The Kattanchimalai Story

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Kattanchimalai, 35 km from Coimbatore, is a tribal village with a population of 85 people, all living in extreme poverty. The village lacked basic amenities such as electricity and toilets; open fields served as their toilets and roofless make-shift sheds, their bathrooms. Such disastrous conditions made them vulnerable to life-threatening risks such as being bitten by poisonous insects or snakes, besides making it unhygienic for the villagers. Children dropped out of school due to health issues. In short, their lives were literally in the dark until Rotary intervened.

Under the ‘Happy Villages’ project, RC Coimbatore Cybercity, D 3201, adopted the village in July 2014.

Project Chair Rtn R ­Sounderrajan and Director of Community Service Rtn D Elangovan visited the village and with generous contributions from the club members, various projects were begun, ushering in better facilities for the villagers. The club built separate toilet blocks for men and women. Three toilets and a bathroom, complete with electricity and water facilities, were provided in each block.

The Rotarians lit up the entire village with solar-powered street lights and solar lamps for the houses, amidst great cheer from the locals. “We can now do so many things even by nightfall and we need not race against time to complete our chores by daylight,” said one of the villagers joyfully.

We can now do so many things even by nightfall and need not race against time to complete our chores by daylight.

The Rotarians have also formed a Rotary Community Corps (RCC) team drawing people from diverse fields to monitor the development of tribal children’s education and their welfare and to mentor the people on sanitation, personal hygiene and health. Alex Raj, an engineer, is in charge of the RCC team.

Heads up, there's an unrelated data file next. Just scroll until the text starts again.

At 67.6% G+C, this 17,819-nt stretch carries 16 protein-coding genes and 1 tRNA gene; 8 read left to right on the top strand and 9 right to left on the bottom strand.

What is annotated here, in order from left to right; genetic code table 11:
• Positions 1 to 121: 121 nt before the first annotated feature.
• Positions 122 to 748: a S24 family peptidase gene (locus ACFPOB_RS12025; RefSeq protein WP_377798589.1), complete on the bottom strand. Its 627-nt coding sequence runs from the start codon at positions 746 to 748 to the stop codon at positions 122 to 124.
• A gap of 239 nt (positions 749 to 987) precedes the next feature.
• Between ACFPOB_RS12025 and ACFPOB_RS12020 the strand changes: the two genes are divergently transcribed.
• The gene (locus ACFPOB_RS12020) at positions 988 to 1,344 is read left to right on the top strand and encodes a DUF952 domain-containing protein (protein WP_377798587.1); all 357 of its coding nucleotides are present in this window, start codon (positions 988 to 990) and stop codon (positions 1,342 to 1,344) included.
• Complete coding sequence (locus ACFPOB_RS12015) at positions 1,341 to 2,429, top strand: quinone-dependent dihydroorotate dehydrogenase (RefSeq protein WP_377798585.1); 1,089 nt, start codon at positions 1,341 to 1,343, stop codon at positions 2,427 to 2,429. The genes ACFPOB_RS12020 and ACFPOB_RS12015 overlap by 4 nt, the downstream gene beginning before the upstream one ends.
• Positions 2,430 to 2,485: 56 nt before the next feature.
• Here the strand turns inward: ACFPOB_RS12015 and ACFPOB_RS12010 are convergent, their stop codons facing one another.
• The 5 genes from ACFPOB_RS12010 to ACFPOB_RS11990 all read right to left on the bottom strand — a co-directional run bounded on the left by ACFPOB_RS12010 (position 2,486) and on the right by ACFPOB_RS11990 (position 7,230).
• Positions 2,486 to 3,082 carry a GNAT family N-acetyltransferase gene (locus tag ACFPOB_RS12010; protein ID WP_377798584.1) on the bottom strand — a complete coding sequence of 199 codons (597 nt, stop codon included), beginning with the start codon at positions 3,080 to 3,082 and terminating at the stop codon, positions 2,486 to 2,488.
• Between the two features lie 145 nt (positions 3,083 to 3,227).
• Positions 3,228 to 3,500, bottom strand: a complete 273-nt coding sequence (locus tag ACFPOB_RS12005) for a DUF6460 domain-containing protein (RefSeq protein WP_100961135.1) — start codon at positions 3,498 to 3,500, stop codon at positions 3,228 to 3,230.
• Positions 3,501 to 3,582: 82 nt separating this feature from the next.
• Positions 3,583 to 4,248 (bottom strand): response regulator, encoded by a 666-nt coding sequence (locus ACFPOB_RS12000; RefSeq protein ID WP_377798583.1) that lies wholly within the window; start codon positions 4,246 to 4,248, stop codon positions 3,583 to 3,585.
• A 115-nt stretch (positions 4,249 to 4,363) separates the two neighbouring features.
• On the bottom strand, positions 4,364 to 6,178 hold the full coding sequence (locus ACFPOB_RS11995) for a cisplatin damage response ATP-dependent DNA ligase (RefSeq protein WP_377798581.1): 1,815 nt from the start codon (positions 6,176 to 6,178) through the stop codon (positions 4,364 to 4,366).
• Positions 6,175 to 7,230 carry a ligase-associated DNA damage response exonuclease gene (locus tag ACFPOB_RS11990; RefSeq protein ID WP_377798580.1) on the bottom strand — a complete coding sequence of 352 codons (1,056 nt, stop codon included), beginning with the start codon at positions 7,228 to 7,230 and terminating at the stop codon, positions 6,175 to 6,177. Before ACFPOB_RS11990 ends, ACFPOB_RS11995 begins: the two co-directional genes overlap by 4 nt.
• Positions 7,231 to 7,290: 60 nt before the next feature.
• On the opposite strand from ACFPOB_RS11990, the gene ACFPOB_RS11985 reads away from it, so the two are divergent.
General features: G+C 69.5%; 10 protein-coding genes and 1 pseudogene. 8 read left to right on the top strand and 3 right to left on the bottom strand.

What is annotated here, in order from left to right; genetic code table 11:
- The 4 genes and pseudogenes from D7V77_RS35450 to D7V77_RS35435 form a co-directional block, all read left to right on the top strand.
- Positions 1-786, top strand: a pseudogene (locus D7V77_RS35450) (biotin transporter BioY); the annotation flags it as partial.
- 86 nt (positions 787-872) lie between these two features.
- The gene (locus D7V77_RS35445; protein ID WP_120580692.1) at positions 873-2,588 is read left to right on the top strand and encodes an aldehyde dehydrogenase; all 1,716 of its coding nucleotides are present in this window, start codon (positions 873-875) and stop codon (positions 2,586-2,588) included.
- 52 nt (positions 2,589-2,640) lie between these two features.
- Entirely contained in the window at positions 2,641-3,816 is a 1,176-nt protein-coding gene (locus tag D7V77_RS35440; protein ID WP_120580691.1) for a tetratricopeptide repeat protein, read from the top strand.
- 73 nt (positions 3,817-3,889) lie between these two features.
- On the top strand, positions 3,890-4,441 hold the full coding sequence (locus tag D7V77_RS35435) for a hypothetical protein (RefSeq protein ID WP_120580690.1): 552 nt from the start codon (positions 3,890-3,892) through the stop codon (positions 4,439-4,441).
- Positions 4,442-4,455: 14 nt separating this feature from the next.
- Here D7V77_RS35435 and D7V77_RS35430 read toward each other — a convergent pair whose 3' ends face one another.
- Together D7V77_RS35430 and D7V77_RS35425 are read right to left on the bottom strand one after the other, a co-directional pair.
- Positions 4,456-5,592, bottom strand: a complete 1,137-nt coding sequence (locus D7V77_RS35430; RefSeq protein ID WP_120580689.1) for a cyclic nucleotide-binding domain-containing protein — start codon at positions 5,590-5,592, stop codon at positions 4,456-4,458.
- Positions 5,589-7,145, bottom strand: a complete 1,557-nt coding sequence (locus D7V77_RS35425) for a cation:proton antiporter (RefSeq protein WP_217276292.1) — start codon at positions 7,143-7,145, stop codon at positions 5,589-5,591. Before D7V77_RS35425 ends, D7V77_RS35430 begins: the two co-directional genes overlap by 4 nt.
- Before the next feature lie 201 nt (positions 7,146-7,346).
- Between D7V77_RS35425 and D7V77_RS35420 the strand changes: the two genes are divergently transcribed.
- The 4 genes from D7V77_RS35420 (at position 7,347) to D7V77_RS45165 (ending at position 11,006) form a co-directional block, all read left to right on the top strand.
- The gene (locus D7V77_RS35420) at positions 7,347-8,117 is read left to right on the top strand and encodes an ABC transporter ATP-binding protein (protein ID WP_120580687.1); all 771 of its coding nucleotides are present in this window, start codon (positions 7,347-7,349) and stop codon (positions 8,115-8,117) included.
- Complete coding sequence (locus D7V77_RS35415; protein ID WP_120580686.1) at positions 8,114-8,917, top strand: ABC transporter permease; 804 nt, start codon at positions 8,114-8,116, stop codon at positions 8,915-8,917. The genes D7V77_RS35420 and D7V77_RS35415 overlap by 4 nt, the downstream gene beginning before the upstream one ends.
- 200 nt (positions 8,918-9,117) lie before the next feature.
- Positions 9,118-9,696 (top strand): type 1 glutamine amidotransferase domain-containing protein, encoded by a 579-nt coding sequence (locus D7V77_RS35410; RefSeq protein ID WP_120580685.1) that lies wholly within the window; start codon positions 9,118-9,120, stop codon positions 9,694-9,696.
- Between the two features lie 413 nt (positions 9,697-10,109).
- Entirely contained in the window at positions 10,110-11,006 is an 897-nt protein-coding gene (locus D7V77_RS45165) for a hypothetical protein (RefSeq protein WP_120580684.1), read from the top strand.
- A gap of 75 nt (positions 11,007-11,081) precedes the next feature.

One of the RCC members is the tribal head Kali, who is also a Ward Councillor. He says theirs is a very old tribe which lived atop the hills surrounding this region. “Hunting and agricultural farming were our prime occupation and due to water scarcity and to safeguard our family from wild animals, our ancestors moved to the plains. Our people now work as daily wage labourers and take up ­agricultural jobs in coconut plantations in nearby villages as none of us are educated or own any land. Our village was totally neglected and it is very fortunate to be adopted by the Club.”

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Club President S S Muthukumar says, “We emphasise on the community’s welfare and their children’s education. We are planning to arrange vocational training for the women in various arts and handicrafts and sell the products in exhibitions and fairs conducted by Rotary clubs or other organisations. Thereby the women too can support their families through the income generated.”

Commending the endeavours of the Club on his visit to the village DG P Venugopalan Menon said, “It is wonderful to note what Rotary can do for the well being of the underprivileged tribal community and we shall continue our efforts in this direction.”

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